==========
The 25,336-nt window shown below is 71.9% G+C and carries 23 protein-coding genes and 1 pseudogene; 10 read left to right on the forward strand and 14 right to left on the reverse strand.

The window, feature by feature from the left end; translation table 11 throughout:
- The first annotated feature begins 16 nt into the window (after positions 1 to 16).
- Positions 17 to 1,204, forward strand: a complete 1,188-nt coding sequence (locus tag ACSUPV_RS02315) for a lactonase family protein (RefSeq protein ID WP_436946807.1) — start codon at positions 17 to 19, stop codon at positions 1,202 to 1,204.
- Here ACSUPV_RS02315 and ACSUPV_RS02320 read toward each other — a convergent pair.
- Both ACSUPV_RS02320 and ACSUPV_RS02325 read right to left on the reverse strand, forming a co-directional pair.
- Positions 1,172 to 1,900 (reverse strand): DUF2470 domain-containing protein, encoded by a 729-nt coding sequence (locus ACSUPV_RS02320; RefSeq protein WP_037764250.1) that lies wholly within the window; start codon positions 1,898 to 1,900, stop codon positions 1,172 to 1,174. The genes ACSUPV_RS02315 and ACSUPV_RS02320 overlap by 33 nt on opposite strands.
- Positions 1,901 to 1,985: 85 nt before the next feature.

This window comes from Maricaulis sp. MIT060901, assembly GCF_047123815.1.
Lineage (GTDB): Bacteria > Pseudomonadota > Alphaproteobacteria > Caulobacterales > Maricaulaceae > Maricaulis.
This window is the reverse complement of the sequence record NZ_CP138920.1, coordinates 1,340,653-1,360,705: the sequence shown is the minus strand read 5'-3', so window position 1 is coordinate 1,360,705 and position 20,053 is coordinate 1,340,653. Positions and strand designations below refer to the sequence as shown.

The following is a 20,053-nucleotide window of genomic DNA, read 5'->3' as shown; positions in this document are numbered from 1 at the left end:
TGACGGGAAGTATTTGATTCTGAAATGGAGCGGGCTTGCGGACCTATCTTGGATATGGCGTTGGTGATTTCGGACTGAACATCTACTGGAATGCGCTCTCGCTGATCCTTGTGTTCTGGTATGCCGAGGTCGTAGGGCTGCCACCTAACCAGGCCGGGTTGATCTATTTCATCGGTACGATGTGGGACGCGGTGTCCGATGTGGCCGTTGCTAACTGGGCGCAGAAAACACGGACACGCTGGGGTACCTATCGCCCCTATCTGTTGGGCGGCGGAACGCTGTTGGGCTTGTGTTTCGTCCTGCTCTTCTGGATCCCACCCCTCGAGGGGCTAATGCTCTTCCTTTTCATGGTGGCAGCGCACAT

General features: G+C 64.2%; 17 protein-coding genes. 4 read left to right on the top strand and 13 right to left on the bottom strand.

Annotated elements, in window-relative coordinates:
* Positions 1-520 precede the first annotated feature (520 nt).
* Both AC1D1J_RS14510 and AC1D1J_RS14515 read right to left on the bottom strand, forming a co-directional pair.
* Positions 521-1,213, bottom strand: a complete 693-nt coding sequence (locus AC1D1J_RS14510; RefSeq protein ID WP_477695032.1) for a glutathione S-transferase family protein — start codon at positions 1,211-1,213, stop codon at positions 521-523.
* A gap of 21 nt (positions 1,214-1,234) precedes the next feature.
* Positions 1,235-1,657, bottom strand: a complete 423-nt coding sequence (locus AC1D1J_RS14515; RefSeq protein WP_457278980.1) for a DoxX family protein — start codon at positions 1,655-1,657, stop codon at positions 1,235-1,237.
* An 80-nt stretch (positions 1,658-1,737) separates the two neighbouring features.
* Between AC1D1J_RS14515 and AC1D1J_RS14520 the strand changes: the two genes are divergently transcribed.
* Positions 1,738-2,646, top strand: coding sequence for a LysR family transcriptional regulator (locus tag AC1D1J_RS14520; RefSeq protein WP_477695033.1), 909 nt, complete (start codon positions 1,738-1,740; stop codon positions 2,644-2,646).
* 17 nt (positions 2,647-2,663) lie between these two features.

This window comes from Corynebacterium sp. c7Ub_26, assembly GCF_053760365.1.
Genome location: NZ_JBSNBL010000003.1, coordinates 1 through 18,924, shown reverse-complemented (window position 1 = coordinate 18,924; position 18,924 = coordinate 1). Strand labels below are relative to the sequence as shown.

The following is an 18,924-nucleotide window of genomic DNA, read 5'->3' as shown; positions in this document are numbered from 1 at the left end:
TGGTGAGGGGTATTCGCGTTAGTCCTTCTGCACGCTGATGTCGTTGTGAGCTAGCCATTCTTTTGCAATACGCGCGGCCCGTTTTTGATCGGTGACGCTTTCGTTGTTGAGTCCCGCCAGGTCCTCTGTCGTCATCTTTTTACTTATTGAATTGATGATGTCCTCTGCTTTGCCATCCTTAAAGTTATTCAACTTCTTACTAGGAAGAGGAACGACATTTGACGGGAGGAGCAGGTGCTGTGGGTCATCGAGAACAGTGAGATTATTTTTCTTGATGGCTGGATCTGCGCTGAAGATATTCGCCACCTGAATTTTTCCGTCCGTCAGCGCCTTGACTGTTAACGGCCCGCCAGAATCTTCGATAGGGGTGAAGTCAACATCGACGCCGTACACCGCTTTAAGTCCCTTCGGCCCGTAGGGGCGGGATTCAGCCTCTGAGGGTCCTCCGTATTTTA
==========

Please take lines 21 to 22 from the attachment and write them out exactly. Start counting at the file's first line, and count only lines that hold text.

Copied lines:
* An 80-nt stretch (positions 1,658-1,737) separates the two neighbouring features.
* Between AC1D1J_RS14515 and AC1D1J_RS14520 the strand changes: the two genes are divergently transcribed.